Peak numbers are similar to those of the previous model, but this bike feels stronger in the midrange, with that extra grunt lofting the front wheel during hard acceleration. It was already fast, but added punch makes it more exciting than ever. Also noticeable are the changes Suzuki made to the EFI mapping, which greatly improved the initial throttle response by softening the initial takeup. The previous model’s throttle was abrupt, especially at low speeds, and it was a common frustration for owners. The 2018 model is better.

2018 Suzuki GSX-S1000Z front brake details
BADASS BINDERS: Although the GSX-S1000 doesn't have the sexiest list of components, the Brembo calipers are a cut above.Jeff Allen

The GSX-S1000 is outfitted with Brembo monoblock four-piston calipers (the same units used on the current GSX-R1000) and paired updated brake lines—they’re still rubber but use a new inner lining material that is said to be less prone to expansion and inconsistency in performance. The combination offers impressive stopping power for any “standard” model, and the change in lines adds a notable amount of feedback through the front brake lever that boosts confidence to trail brake. The ABS system works well too by managing tire lockups without being overly intrusive. A competent ABS system can make all the difference.

Weighing in at 466 pounds with a full tank, the GSX-S isn’t a featherweight, but that's less than some nakeds and it carries itself well. It’s agile, making side-to-side transitions quickly and without much effort. The twistier the road, the more this Suzuki shines. Mid-corner steering and line corrections are no trouble either, which can come in handy when you make a blind turn to find an opossum doing its opossum thing in the middle of the road. Don’t ask.

2018 Suzuki GSX-S1000Z on road side action
2018 Suzuki GSX-S1000ZJeff Allen

It’s been nothing but praise so far for the 2018 GSX-S1000, but it does have its shortcomings. Suzuki has always been known for producing well-sorted motorcycles, which makes it interesting that the GSX-S’s suspension feels imbalanced. The shock is racetrack stiff and the fork is similarly noncompliant, and it has a direct effect on the motorcycle’s stability. At seemingly any speed, the front end jostles over bumps. That means it compromises the comfort of the ride, not to mention that at a quick pace you have to keep an eye out for imperfections in the asphalt. Luckily, the KYB fork is fully adjustable, so the behavior can likely be improved.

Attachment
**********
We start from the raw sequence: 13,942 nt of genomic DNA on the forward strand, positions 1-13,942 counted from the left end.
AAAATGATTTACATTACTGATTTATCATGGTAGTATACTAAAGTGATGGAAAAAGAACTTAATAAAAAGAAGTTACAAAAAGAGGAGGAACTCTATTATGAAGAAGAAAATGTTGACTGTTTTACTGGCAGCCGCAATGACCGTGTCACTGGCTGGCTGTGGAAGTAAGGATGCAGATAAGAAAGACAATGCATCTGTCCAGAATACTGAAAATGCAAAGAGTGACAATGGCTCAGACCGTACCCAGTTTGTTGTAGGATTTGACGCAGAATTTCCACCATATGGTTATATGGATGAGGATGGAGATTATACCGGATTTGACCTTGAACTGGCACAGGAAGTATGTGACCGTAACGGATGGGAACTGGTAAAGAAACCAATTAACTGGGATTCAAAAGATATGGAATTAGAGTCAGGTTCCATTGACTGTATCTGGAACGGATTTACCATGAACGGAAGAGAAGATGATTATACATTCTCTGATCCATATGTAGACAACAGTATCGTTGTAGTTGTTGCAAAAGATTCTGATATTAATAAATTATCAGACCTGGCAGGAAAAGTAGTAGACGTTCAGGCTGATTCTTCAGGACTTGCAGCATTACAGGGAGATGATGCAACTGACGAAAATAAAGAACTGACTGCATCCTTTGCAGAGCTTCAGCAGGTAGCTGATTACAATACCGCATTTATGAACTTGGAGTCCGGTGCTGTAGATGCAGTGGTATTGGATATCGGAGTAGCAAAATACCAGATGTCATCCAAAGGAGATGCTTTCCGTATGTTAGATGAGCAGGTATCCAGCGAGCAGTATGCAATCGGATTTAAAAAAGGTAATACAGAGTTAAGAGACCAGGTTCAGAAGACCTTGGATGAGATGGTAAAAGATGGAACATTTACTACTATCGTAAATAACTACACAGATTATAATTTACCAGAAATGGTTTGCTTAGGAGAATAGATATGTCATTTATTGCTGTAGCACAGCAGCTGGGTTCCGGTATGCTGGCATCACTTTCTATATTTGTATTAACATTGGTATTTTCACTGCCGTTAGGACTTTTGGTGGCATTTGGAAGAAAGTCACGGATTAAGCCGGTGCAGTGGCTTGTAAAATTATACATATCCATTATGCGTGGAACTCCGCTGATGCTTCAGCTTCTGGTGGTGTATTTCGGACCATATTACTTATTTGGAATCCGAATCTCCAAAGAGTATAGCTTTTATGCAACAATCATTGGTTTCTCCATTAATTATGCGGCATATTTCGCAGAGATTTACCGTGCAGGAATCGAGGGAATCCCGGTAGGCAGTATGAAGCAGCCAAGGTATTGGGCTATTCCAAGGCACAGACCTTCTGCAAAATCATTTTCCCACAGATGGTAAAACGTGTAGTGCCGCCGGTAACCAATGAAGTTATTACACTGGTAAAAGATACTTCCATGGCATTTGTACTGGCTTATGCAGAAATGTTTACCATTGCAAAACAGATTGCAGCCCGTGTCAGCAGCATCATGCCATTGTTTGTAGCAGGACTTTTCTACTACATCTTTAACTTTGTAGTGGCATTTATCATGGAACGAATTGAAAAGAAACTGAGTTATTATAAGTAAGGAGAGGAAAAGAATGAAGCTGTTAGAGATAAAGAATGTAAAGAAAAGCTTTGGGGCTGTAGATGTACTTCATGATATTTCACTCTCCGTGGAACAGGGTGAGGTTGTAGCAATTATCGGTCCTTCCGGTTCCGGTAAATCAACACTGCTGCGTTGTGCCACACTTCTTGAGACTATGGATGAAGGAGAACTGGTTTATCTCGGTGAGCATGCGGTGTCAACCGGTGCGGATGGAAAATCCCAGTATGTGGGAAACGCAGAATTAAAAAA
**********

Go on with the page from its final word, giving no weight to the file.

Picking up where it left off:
That aside, the revisions that Suzuki has made to 2018 model are incremental but beneficial. The best part? Even with the brushups, the price only bumps up $300 versus last year ($10,799 for the base model, $10,999 for the blacked-out GSX-S1000Z shown here), and that’s really the GSX-S1000’s shining attribute. It competes in an arena with exotic, advanced, and ultra-fast machines. Even though this Suzuki doesn’t have the most power, best handling, or gizmos and gadgets like cruise control, a color TFT dash, or a quickshifter, the GSX-S1000 does have the lowest price tag compared to any of its competition. And it’s a darn good motorcycle for the money.

Engine type Liquid-cooled inline-4
Displacement 999cc
Seat height 32.5 in.
Fuel capacity 4.5 gal.
Measured weight 466 lb. (wet)
Base price $10,999
2018 Suzuki GSX-S1000Z wheelie action
2018 Suzuki GSX-S1000ZJeff Allen
2018 Suzuki GSX-S1000Z side view
2018 Suzuki GSX-S1000ZJeff Allen
2018 Suzuki GSX-S1000Z fairing details
2018 Suzuki GSX-S1000ZJeff Allen
2018 Suzuki GSX-S1000Z engine details
2018 Suzuki GSX-S1000ZJeff Allen
2018 Suzuki GSX-S1000Z rear wheel details
2018 Suzuki GSX-S1000ZJeff Allen
2018 Suzuki GSX-S1000Z on road action
2018 Suzuki GSX-S1000ZJeff Allen